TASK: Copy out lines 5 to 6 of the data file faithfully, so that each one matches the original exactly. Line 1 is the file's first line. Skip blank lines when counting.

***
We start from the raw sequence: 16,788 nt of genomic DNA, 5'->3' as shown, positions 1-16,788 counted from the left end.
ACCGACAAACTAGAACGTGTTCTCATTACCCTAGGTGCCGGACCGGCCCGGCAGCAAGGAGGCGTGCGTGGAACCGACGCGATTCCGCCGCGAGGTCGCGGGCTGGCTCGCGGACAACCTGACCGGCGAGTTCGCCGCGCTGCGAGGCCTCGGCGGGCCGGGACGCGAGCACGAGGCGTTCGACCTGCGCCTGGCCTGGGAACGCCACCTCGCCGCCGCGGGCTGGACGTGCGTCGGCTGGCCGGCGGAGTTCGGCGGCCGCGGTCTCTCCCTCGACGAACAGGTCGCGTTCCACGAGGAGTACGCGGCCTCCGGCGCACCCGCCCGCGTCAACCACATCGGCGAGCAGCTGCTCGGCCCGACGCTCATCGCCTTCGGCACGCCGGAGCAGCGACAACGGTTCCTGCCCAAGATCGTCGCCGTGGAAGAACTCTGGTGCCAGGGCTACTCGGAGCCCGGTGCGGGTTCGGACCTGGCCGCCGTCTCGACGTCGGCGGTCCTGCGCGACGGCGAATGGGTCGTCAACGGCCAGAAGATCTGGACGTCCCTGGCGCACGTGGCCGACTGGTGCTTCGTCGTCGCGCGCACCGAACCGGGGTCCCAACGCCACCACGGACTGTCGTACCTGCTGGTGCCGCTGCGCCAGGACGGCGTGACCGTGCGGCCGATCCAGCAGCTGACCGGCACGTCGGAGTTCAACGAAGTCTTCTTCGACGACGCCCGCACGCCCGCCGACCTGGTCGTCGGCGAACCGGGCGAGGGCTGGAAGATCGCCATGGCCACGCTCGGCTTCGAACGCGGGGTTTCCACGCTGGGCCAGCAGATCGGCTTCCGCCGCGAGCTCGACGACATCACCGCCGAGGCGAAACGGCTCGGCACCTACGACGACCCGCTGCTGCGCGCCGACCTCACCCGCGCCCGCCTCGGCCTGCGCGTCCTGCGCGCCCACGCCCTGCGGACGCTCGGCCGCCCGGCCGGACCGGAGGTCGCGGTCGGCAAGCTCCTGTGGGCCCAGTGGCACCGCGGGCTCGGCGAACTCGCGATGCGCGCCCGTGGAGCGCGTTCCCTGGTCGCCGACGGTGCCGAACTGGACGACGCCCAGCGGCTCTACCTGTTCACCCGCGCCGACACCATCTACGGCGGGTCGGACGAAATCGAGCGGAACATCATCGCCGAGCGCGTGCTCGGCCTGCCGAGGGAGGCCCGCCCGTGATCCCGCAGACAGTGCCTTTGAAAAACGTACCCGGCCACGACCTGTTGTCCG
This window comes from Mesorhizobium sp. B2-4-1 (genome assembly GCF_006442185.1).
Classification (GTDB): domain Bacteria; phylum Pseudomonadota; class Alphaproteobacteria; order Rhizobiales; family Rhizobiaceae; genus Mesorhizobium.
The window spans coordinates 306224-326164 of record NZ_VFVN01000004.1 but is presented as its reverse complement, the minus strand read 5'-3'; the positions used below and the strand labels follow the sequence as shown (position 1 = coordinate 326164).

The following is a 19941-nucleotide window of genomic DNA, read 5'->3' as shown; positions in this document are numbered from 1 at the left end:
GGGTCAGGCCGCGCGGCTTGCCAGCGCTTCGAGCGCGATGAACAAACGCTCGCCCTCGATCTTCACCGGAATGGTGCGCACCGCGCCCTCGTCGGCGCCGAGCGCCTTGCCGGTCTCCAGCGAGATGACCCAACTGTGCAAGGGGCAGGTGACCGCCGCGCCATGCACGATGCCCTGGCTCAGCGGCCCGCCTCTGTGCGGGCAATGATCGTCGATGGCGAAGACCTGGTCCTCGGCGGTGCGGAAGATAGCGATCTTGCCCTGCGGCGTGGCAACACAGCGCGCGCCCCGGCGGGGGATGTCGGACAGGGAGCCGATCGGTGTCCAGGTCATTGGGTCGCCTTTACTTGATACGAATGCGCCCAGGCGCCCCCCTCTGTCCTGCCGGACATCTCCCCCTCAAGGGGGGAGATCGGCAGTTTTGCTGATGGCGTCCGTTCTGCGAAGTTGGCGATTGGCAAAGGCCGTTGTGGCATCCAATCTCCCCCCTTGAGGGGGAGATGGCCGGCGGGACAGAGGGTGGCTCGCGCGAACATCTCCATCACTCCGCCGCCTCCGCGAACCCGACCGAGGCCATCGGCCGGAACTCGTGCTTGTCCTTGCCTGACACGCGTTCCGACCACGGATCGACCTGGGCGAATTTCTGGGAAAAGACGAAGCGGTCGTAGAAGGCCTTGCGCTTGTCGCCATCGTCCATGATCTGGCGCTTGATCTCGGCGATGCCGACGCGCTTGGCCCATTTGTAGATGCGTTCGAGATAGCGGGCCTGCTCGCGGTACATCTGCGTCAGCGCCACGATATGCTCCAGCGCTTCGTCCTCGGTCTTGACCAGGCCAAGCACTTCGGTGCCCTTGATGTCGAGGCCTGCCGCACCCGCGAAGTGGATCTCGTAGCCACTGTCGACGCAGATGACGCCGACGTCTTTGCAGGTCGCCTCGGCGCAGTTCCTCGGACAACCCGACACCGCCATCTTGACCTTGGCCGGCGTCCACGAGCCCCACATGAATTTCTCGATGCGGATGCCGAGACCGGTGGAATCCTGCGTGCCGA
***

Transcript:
The window spans coordinates 306224-326164 of record NZ_VFVN01000004.1 but is presented as its reverse complement, the minus strand read 5'-3'; the positions used below and the strand labels follow the sequence as shown (position 1 = coordinate 326164).

The following is a 19941-nucleotide window of genomic DNA, read 5'->3' as shown; positions in this document are numbered from 1 at the left end: